Barry Lyndon

Notes on the best film of 1975 (click here for the rest), originally written for a decade or so ago — this is the old, original, lively, not the thing called that today.

by Robert Horton

When you get older, one of the things that amazes you is the way certain comforting Truths begin to fall away. You grow up assuming that Yankee Stadium will always stand, or that Frank Sinatra will always be alive, or that every year there will be another new novel by Elmore Leonard. And at some point you realize these things won’t always be true.

One such truth is Stanley Kubrick’s status as The Olympian Filmmaker. It is strange to look around and realize that Kubrick isn’t setting campuses or Op Ed pages abuzz anymore, unless it is for his eccentric work habits; making only two features since 1980 will do that. Kubrick-mania used to be an essential part of any 20-year-old’s coming of age, but now the mystical aura around the director — like the corona that breaks across the monolith at the beginning of 2001 — has dimmed.

barry8These melancholy thoughts fit a discussion of Kubrick’s Barry Lyndon (1975), which is the director’s most contemplative, meditative film. It is also the film with which Kubrick began his gradual cooling-off, at least as far as the public at large was concerned, after the sensational reception of Dr. Strangelove, 2001: A Space Odyssey, and A Clockwork Orange. Yet something beautiful and human shines out of Barry Lyndon, this coolest and most controlled of films.

The outline of the Thackeray source novel suits Kubrick’s mordant sensibility: A roguish 18th-century Irish lad rises in the world, only to receive his comeuppance. Somewhat surprisingly, Kubrick’s film is less humorous and mocking than Thackeray’s book; I say surprisingly because, after all, this is the director who generally treats humans as an incorrigible species of bug, eminently worthy of Strangelovian sarcasm. Sometimes Kubrick finds people interesting (in Lolita, for instance, and The Shining), sometimes not (2001). But in Barry Lyndon Kubrick actually seems moved by the rise and fall of a not-particularly-admirable man.

Kubrick tells the tale in three extremely measured hours, a duration and pace that are crucial to the film’s power. We watch young Redmond Barry (Ryan O’Neal) escape a romantic scandal in his native country, survive military service, become a gambler, and marry into nobility. And lose everything. The drama of the narrative is locked within the director’s rigorous style: sublimely balanced compositions, that eerie stillness of the Kubrick field of action, and the unusual use of the zoom, which seems to fix characters helplessly within a landscape.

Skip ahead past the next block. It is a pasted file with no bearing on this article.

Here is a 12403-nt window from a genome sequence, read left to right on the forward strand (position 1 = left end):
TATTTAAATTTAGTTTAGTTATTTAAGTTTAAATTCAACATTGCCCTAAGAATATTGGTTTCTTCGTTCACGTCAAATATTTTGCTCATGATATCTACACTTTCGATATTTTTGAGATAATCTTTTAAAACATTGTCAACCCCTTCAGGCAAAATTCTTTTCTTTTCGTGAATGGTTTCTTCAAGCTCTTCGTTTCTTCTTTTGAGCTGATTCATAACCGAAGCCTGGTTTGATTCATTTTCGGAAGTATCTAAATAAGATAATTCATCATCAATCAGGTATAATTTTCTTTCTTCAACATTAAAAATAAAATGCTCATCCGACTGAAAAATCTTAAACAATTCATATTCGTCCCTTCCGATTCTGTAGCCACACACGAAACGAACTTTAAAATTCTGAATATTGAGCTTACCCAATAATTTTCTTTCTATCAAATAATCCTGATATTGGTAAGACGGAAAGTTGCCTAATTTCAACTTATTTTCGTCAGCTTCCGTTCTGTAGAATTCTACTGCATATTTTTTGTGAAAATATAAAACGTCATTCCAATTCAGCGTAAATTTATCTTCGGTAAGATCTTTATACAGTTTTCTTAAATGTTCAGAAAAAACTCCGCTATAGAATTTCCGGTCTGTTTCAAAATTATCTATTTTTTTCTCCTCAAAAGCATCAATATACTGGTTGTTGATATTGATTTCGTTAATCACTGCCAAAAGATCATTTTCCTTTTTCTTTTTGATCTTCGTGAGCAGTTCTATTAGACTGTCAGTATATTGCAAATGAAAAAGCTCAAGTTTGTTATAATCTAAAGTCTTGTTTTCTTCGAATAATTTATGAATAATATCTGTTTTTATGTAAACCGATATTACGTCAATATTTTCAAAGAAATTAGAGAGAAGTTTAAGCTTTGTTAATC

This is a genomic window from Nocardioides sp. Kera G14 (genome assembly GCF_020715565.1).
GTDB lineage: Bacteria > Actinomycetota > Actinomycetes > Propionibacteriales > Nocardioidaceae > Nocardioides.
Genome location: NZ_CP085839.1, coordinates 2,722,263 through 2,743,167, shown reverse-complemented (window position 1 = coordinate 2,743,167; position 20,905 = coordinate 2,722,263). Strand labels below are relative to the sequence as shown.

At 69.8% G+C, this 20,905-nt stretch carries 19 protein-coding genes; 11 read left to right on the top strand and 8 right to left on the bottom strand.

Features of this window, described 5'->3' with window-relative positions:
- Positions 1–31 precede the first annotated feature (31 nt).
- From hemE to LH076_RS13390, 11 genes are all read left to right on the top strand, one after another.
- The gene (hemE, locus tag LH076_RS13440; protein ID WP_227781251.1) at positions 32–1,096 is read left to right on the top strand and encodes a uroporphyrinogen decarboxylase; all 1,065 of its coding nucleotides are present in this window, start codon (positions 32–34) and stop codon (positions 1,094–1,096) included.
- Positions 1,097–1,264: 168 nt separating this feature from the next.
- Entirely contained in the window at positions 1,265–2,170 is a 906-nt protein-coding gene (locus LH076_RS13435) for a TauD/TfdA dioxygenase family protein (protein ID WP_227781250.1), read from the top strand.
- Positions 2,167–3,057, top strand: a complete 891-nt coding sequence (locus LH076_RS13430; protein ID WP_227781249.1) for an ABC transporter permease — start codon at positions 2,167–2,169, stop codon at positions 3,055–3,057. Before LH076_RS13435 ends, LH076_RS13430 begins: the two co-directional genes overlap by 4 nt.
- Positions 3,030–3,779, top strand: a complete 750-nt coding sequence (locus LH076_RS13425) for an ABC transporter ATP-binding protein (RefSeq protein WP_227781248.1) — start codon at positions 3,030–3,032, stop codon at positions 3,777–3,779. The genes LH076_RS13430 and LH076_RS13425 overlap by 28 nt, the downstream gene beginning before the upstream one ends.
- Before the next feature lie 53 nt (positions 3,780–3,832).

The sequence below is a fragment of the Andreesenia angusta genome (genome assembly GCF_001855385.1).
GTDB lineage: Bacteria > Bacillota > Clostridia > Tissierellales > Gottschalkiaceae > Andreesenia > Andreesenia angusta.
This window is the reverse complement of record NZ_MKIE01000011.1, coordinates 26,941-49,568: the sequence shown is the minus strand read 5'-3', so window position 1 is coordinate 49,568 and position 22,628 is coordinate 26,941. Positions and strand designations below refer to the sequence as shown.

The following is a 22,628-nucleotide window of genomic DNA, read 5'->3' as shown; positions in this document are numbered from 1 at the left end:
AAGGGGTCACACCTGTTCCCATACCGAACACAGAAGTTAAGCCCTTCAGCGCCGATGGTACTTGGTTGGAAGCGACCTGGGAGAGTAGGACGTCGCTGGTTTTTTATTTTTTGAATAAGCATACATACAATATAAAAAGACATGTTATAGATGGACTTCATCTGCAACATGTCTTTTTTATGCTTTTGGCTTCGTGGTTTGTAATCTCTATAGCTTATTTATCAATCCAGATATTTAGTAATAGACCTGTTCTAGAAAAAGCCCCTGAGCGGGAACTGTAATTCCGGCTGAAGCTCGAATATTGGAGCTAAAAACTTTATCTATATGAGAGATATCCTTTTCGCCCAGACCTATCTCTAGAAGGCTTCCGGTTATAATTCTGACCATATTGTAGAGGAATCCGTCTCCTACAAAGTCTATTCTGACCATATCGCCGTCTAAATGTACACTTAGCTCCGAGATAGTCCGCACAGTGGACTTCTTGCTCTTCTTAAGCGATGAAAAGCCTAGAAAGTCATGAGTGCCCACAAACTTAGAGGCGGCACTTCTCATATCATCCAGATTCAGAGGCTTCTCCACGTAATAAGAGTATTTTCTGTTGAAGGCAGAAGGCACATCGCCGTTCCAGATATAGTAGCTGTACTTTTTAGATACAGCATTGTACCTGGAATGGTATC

We get a feel for this approach in the first dialogue scene, a tremulously erotic encounter beteween young Redmond and his beloved cousin, the minx Nora Brady (Gay Hamilton). She challenges Redmond to find a ribbon hidden between her breasts; he, swooning with ardor, hesitantly and tenderly locates the ribbon. Light floods into the room from some impossible source, as though glowing from Nora’s bosom, or perhaps from the intensity of Redmond’s sweet infatuation; light seems to have seeped into the film stock itself. But that is not all. The soundtrack has the Chieftains playing the achingly lovely song “Mna na h Eireann,” which is alone enough to break your heart. And then there is the voice of the superb Michael Hordern, the film’s wise, indulgent, exquisitely ironical narrator, introducing us to the reather silly, somewhat empty fellow we will follow for the next three hours.

barry5The technical aspects of this picaresque film are, of course, immaculate, and some of the effects (shooting scenes entirely by candlelight, for which Kubrick essentially invented a new lens) are legendary in and of themselves. The actors are memorable, including the marvelous Leonard Rossiter, as Barry’s high-strung English rival, Patrick Magee, as an experienced gambler, the ineffably creepy Murray Melvin, as a nemesis, and the sad Marisa Berenson, as the Countess of Lyndon, who gives Barry her name when she becomes his wife. And it must be said that Barry Lyndon would not be as special as it is without the presence of Ryan O’Neal, an actor of limited resources who has his great moment here. Indeed, it can be argued — and I’ll do it — that a better actor would not capture the dear, plucky qualities of Barry, nor his touching second-rateness.

In the end, Barry does not seem ordinary after all, not after having been blessed by Kubrick’s attention, and ours. Like the narrator, who sees from the beginning the unhappy trajectory of the tale, Kubrick has the god’s-eye perspective on everything. But Barry is not the only poor fool stuck in his predestination — for the storyteller is, too. As the brilliant final title card reminds us, all of this fuss has been describing food for worms. This may be why Kubrick’s films are so joyless, so closed-up. He already knows how everything ends.

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